Thursday, September 23

A reptile survived the meteorite that killed the dinosaurs | Digital Trends Spanish

The fall of the meteorite that extinguished the dinosaurs and other large vertebrates had a survivor that is still present today. A new study has revealed that snakes already existed more than 66 million years ago.

The study published in Nature by a group of scientists explains that snakes are one of the few animals that survived the mass extinction, which took 76 percent of the existing species. The cataclysm created new spaces for the snakes, which had a free way to expand to other places and continents.

Not only that, but that expansion was also reflected in the appearance of new subspecies or lineages, beyond the six that survived the event. This is what scientists call creative destruction, a concept that can be read contradictory but that postulates that the destruction of one thing can lead to the creation of another.

(Getty Images)

One of the study authors explained to the site Reverse that a massive elimination of species generates something like a reset, a reboot. And that allows evolution “to move towards new paths and allow strange species to appear, such as human beings.”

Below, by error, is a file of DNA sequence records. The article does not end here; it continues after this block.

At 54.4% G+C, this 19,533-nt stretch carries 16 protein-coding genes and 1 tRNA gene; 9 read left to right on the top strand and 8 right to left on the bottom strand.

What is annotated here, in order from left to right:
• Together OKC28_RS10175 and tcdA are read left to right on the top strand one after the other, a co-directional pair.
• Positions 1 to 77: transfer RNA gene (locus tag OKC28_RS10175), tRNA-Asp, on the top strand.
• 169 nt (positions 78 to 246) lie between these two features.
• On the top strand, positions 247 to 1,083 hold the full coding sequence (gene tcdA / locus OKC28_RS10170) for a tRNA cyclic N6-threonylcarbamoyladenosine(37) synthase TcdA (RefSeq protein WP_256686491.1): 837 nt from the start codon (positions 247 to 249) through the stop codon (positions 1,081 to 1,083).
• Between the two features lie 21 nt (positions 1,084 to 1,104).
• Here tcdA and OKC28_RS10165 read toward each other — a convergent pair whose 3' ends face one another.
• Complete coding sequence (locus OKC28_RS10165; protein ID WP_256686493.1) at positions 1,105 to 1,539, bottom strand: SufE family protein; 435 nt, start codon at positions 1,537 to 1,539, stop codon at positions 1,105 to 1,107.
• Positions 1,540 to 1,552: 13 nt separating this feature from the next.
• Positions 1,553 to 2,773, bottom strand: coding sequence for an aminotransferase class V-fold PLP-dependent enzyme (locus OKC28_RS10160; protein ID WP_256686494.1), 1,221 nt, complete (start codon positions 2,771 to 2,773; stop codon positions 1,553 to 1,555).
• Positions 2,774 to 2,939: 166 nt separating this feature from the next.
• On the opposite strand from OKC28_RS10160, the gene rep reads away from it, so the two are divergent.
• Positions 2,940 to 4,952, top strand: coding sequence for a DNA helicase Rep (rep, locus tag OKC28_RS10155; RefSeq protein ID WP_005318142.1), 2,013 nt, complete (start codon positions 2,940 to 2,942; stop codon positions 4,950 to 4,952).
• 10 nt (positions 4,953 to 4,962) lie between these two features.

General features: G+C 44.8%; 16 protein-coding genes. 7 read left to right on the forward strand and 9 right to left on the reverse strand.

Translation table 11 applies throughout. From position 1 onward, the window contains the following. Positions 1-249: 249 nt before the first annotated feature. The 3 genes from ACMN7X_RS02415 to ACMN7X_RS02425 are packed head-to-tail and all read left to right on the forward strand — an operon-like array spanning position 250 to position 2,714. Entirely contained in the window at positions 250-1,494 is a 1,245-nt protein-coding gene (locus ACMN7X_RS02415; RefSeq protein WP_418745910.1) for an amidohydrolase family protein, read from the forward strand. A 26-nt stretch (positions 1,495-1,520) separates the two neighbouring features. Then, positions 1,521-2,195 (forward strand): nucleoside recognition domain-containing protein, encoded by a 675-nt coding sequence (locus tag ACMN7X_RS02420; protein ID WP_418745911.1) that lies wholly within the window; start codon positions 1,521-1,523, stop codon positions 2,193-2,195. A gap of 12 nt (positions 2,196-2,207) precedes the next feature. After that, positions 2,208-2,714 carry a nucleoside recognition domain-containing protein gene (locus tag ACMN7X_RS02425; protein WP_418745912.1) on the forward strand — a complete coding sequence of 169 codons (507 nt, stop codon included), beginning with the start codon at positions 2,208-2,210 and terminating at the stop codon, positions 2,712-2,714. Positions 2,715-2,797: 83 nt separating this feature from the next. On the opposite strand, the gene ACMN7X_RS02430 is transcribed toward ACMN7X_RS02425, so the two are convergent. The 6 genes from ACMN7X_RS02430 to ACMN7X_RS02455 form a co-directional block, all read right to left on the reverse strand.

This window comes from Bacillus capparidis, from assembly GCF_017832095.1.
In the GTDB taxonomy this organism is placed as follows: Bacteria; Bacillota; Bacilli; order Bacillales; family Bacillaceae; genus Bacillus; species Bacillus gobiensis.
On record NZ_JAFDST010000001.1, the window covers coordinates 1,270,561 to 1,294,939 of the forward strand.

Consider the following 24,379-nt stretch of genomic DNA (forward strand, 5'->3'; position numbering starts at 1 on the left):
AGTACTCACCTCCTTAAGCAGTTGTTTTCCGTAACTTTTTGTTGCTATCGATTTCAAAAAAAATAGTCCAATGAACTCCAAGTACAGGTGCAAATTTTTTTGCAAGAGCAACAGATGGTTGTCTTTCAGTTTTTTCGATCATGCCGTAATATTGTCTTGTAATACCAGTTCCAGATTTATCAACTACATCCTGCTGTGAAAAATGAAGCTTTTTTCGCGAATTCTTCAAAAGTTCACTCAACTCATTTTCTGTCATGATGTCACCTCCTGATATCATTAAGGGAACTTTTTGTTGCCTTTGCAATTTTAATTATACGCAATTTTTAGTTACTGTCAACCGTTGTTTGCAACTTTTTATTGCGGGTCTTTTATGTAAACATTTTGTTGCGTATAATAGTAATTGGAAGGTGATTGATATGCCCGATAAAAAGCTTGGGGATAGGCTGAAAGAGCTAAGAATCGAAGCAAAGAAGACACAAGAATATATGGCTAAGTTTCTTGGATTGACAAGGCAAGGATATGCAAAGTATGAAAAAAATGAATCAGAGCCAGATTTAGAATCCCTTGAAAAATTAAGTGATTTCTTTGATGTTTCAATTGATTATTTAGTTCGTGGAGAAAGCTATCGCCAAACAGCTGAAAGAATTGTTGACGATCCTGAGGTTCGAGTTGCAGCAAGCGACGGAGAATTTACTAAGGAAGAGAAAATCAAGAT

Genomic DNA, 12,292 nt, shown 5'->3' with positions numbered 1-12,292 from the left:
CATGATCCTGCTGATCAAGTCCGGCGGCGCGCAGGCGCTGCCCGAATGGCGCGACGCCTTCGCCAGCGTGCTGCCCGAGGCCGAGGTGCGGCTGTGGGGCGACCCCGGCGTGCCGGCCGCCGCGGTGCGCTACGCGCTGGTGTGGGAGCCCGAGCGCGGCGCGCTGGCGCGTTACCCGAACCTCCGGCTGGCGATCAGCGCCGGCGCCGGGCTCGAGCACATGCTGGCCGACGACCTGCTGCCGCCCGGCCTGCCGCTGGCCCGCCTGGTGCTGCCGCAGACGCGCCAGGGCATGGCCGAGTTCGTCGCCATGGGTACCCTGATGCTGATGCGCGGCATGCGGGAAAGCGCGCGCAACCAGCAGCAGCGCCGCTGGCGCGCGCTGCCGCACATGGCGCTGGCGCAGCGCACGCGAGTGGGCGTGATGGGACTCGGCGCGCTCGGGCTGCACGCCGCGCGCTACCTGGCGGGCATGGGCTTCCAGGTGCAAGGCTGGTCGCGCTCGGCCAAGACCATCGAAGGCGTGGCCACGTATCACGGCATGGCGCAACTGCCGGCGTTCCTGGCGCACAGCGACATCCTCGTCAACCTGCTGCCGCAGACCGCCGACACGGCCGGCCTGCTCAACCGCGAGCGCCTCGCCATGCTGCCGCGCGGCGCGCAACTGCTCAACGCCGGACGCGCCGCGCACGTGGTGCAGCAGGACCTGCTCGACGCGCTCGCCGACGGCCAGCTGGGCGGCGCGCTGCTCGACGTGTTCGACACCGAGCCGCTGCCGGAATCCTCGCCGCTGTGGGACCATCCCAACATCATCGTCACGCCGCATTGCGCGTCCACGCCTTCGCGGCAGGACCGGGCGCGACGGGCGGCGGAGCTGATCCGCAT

The researchers also reveal that, prior to the meteorite, it was difficult for snakes to move outside their natural habitat because that meant competing with other more dominant species. And that is valid not only for snakes, but for many other species and even to explain that “current biodiversity is a consequence of the fall of a meteorite.”

Snakes help measure radiation levels in Fukushima
Hanna Gerke.

For now, it is difficult to know exactly how snakes expanded and diversified after the cataclysm, especially since there are not many fossils of prehistoric snakes.

Despite this, hypotheses suggest that this species survived extinction because in general they remained in their burrows for a long time and because they had the ability to hunt at night, which may have facilitated their existence in a dark and hostile environment such as the of a planet after a meteorite fall.

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